Presentation on TIPS

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Mar 1, 2007 10:46 pm

I'm going to be doing an invited presentation on the virtues of TIPS. 



Any thoughts on what points or ideas will resonate with a HNW crowd
with a wide range of sophistications. Alot of these people already have
advisors, so I'm trying to come up with some fresh points.



I know TIPS are uncommon in most bond ladders from the difficulty of
buying them in round lots and lack of mark-up on government bonds.



Mostly I'm going to talk about the sure thing growing cashflow aspect of TIPS.

Mar 2, 2007 1:39 am

How about, non correlated asset class, not too unlike gold, that unlike gold, pays a dividend and has an inflation kicker. I don't think these people care that you prove how smart or clever you may be. I think you know what to do.

Mar 2, 2007 9:16 am

Do many of you use TIPS regularly?  I'd be curious the virtues as well since I've yet to use them, but they sound as if they could be an excellent tool. 

Mar 2, 2007 3:12 pm
gad12:

Do many of you use TIPS regularly?  I'd be curious
the virtues as well since I've yet to use them, but they sound as if
they could be an excellent tool. 





All my portfolio's are at least 10% TIPS, and many are more.



TIPS are the only sure thing growing cash flow investment. So they complement allocations to dividend stocks and REITs.

Mar 2, 2007 9:00 pm

Do you use TIPS funds or the actual bonds?

Mar 4, 2007 3:09 pm

AllREIT, how do you buy your TIPS? Funds? If so, which one's do you use?



My opinion, don't get too creative. You seem to know what you are

talking about, you believe in it, and you give very simple explanations on

them as it relates to a well diversified portfolio. Just tell your story...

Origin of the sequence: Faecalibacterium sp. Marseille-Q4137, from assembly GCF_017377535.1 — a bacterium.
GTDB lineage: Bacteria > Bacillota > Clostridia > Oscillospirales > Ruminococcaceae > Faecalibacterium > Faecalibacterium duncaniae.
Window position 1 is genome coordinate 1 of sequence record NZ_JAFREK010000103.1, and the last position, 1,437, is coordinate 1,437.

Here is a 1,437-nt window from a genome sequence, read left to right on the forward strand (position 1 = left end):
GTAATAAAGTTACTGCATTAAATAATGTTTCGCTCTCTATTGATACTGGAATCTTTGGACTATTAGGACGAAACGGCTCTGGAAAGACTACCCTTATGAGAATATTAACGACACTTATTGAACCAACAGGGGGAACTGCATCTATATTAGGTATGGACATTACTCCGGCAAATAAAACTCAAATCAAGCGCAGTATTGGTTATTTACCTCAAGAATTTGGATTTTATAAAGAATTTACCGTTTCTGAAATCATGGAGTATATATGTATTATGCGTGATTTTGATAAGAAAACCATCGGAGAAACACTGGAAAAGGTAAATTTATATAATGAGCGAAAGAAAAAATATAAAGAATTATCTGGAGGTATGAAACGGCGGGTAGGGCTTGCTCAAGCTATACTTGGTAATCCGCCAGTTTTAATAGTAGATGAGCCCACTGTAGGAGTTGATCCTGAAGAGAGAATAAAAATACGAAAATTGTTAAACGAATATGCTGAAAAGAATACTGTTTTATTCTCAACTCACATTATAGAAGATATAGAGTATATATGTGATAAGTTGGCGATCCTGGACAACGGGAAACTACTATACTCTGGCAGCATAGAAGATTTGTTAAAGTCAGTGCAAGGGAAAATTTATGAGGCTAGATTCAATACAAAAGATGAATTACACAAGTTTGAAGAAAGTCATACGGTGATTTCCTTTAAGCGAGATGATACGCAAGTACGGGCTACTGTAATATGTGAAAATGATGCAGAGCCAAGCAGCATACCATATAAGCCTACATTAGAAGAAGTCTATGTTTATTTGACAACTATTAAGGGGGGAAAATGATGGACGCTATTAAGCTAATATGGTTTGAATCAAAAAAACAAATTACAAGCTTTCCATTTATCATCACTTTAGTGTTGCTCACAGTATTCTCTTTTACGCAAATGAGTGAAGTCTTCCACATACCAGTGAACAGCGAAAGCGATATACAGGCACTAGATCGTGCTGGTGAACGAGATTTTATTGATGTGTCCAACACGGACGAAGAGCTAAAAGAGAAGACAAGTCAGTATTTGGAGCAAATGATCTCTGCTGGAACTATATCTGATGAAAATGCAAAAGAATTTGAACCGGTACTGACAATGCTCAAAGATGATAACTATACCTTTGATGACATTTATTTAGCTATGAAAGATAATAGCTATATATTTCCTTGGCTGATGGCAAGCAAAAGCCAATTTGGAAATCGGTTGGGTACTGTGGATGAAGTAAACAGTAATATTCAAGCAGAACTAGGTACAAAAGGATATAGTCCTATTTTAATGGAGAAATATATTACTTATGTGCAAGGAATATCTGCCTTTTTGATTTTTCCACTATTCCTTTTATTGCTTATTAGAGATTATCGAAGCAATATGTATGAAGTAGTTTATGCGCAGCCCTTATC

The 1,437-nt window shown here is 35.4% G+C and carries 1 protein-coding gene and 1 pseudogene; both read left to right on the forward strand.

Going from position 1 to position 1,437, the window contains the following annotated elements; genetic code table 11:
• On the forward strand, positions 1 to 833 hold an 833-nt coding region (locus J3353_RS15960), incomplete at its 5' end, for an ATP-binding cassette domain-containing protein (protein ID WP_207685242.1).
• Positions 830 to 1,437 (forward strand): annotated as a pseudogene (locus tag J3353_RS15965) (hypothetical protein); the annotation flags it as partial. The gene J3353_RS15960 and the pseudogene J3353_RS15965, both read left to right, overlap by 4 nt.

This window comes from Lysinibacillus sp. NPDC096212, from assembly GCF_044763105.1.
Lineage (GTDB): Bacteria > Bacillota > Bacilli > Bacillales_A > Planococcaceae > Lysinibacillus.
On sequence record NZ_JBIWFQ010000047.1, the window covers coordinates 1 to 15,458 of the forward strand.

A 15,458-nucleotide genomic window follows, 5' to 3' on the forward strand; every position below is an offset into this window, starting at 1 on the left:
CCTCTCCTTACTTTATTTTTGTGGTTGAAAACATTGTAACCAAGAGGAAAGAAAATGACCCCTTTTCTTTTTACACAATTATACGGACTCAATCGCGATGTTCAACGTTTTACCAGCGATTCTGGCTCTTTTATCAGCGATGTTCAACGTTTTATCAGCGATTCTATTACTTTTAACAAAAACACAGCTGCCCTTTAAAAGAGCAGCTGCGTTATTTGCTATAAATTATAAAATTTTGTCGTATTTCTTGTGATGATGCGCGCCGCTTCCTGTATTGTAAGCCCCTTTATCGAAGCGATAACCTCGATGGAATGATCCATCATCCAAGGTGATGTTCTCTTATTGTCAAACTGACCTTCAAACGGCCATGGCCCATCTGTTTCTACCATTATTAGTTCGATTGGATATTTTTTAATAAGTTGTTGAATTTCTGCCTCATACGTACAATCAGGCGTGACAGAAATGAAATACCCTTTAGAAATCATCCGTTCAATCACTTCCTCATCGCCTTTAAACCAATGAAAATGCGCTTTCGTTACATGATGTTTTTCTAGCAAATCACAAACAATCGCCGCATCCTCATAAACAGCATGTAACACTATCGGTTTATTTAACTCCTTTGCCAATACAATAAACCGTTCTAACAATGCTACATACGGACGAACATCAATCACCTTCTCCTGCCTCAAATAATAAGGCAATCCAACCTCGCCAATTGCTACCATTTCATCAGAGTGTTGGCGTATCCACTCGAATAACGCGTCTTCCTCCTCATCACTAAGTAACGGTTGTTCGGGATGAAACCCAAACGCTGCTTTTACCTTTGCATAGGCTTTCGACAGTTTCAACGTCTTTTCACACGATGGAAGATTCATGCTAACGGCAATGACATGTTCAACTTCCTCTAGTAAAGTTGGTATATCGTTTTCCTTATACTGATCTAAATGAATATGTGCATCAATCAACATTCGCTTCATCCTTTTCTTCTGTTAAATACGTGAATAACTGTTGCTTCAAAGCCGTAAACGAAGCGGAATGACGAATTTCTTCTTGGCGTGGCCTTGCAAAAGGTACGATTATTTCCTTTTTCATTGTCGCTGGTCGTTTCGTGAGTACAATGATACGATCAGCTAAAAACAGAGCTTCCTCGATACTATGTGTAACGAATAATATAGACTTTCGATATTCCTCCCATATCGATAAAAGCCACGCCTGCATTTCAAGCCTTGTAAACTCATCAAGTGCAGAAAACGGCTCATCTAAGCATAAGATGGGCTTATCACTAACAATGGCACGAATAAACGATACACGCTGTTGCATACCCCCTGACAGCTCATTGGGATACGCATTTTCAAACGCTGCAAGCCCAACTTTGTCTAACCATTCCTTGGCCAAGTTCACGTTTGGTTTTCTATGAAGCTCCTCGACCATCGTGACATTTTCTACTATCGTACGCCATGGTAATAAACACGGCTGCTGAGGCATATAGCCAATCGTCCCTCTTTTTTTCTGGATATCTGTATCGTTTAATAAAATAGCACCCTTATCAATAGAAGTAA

Mar 5, 2007 5:41 am

TIPS really should be owned in a fund, to prevent the problems of
phantom income from TIPS accretion. I.e the upward adjustment of the
TIPS par value is a taxable event even though you don't get cash flow.



My understanding from talking to one broker, was that most B/D bond
desks don't keep TIPS in inventory and so its hard to buy them in small
lots? Is this true?



For TIPS funds, I use vanguards TIPS fund. I think Fidelity (45bp) or
AmCen (50bp) also have nice tips funds. PIMCO charges way too much
(90bp) for their version. The TIP ETF tends to have chaotic dividends
which annoys clients. There is also a TIPS CEF (WIW) which is pretty
big (800M or so).



Right now I'm working on my Opener (I.e some good examples of
inflation) as well as trying to make the connection between clients
personal situation and an investment in TIPS.



I'm trying also to think about how to explain the usefull ness of tips
(i.e ultra diversification vs both stocks/bonds) and downside (TIPS
have very high durration b/c of low real interest rate, CPI volatility
affects accretions, Greenspan-Bernanke disinflation, TIPS not very high yielding )








Mar 5, 2007 9:52 am

Good info Reit.


Thanks from a younger advisor.

Mar 5, 2007 10:37 am
gad12:

Good info Reit.


Thanks from a younger advisor.





The main bad secnario for tips is sort of unfolding right now:
Tightening credit + slowing economic activity + orderly decline in
commodities prices.



Gad, it would be a major favor to me, if you could read



4Q2006 Report



http://www.westernclaymore.com/wiw/Files/WIW/WIA-WIW%20Quart erly%20Review%20Q42006.pdf



FY2006 Report



http://www.westernclaymore.com/wiw/Files/WIW/WIW%202006%20An nual%20Report.pdf



And tell me what you think/questions you might have? I think Western Asset (LM) does a good job covering all the bases.



One thing that makes understanding TIPS for retail investors is
understanding the idea of real return, and "deflating" nominal returns
into real returns.